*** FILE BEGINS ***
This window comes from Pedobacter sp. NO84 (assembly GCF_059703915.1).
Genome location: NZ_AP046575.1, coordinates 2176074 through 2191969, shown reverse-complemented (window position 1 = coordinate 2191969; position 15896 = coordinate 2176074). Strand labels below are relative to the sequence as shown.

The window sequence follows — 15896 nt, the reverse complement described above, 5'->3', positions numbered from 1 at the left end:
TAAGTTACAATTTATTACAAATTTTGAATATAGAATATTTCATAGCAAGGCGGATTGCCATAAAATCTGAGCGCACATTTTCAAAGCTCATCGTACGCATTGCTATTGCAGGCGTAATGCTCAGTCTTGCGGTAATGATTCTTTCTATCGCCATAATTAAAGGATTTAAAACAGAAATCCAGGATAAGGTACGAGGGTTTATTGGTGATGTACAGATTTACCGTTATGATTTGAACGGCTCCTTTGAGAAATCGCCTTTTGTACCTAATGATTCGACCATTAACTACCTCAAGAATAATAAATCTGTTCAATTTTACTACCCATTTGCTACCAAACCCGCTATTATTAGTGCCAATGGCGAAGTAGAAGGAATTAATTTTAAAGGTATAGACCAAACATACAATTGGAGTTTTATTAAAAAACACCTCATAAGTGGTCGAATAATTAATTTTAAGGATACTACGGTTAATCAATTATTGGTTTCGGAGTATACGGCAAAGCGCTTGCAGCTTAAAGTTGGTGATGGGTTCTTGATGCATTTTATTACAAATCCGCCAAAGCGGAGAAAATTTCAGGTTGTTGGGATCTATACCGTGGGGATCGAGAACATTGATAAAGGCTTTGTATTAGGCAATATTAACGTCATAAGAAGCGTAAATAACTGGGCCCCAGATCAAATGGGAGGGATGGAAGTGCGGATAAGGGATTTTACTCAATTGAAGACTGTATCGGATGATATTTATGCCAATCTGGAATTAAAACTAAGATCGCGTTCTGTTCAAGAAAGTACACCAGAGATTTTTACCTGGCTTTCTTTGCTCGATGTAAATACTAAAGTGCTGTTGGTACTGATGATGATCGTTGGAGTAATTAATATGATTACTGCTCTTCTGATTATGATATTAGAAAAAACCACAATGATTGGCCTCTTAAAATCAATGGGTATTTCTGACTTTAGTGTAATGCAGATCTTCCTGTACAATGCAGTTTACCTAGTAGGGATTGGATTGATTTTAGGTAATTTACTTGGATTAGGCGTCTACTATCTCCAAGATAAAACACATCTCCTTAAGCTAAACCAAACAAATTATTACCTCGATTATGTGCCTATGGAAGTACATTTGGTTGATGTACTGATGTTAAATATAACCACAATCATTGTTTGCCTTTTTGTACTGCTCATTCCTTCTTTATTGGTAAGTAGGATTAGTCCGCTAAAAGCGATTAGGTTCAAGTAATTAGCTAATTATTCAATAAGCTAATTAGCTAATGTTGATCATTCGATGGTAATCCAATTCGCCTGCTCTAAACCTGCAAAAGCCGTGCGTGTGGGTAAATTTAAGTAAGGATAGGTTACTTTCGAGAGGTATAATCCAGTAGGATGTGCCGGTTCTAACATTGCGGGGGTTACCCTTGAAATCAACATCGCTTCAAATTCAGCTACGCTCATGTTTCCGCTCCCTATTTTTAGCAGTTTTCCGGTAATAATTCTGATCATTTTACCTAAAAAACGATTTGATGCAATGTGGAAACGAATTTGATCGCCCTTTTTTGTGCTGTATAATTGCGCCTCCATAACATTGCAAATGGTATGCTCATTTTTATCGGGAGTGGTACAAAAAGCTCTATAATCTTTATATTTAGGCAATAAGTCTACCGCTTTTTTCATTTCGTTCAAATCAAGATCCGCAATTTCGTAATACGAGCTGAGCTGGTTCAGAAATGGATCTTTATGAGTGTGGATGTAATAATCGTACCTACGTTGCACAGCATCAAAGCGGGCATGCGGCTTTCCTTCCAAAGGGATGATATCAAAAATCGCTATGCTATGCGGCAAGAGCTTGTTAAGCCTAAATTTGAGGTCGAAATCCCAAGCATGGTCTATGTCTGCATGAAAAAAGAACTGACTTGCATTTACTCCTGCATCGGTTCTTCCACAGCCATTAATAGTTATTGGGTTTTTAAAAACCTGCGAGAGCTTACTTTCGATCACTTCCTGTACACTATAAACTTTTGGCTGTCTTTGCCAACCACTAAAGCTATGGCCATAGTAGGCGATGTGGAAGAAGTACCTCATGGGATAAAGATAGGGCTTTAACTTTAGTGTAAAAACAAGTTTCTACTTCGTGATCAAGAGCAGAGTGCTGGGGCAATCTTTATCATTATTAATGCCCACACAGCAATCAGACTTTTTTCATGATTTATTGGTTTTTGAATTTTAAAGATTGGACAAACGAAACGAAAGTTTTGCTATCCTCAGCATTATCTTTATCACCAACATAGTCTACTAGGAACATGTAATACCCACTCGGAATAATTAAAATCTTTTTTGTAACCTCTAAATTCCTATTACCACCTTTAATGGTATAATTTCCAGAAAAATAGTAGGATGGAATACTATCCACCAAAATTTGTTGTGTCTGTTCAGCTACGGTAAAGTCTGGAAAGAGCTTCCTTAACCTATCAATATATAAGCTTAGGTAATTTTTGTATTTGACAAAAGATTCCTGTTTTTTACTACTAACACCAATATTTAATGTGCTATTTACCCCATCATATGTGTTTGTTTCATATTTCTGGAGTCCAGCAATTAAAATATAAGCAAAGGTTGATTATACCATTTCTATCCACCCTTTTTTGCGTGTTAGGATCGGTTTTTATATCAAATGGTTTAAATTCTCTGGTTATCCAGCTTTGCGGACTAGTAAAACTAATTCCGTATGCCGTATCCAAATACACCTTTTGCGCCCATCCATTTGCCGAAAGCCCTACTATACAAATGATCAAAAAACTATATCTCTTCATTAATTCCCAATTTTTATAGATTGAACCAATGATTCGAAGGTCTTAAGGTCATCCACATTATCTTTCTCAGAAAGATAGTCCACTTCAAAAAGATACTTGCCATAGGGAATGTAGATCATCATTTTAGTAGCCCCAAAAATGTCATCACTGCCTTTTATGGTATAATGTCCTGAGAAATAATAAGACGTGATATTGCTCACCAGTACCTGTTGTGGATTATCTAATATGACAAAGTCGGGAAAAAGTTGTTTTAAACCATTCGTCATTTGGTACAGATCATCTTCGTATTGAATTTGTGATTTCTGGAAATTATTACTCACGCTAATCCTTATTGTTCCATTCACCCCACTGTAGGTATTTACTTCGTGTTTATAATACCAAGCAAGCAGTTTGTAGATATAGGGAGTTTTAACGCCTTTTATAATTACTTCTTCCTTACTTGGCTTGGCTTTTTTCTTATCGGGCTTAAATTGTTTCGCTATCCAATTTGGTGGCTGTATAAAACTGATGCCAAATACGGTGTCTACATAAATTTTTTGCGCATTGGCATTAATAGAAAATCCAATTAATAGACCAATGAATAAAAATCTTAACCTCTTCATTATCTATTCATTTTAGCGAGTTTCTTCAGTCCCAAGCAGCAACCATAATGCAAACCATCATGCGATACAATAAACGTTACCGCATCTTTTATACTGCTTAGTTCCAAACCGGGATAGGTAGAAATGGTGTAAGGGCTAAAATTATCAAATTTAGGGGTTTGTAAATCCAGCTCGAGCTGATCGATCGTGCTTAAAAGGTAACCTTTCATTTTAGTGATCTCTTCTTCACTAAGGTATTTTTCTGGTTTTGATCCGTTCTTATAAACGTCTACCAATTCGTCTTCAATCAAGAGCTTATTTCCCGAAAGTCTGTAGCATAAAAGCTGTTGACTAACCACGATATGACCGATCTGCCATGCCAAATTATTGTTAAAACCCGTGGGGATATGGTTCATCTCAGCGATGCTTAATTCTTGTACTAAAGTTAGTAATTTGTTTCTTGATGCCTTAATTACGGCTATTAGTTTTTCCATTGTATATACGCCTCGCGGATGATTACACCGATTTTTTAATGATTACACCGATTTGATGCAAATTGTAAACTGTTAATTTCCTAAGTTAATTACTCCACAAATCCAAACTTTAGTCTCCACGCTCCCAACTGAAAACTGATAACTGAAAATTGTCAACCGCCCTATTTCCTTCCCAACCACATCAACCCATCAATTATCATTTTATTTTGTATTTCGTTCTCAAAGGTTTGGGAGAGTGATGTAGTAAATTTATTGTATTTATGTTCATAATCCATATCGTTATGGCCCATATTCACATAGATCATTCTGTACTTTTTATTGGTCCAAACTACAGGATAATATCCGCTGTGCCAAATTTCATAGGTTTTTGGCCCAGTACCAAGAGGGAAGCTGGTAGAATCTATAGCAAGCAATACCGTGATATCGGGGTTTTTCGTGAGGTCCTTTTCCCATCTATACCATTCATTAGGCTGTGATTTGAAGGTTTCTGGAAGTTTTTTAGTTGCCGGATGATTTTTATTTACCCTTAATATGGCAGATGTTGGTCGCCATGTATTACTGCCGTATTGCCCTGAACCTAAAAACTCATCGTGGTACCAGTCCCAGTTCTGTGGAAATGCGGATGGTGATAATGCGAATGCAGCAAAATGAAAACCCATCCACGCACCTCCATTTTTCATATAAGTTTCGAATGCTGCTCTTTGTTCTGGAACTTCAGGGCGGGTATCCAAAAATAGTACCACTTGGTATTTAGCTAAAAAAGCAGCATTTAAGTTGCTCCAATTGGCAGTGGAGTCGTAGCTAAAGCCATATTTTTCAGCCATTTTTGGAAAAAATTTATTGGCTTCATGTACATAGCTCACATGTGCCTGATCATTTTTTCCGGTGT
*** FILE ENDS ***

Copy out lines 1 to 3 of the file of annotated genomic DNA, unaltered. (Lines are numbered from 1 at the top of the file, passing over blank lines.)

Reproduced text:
This window comes from Pedobacter sp. NO84 (assembly GCF_059703915.1).
Genome location: NZ_AP046575.1, coordinates 2176074 through 2191969, shown reverse-complemented (window position 1 = coordinate 2191969; position 15896 = coordinate 2176074). Strand labels below are relative to the sequence as shown.

The window sequence follows — 15896 nt, the reverse complement described above, 5'->3', positions numbered from 1 at the left end: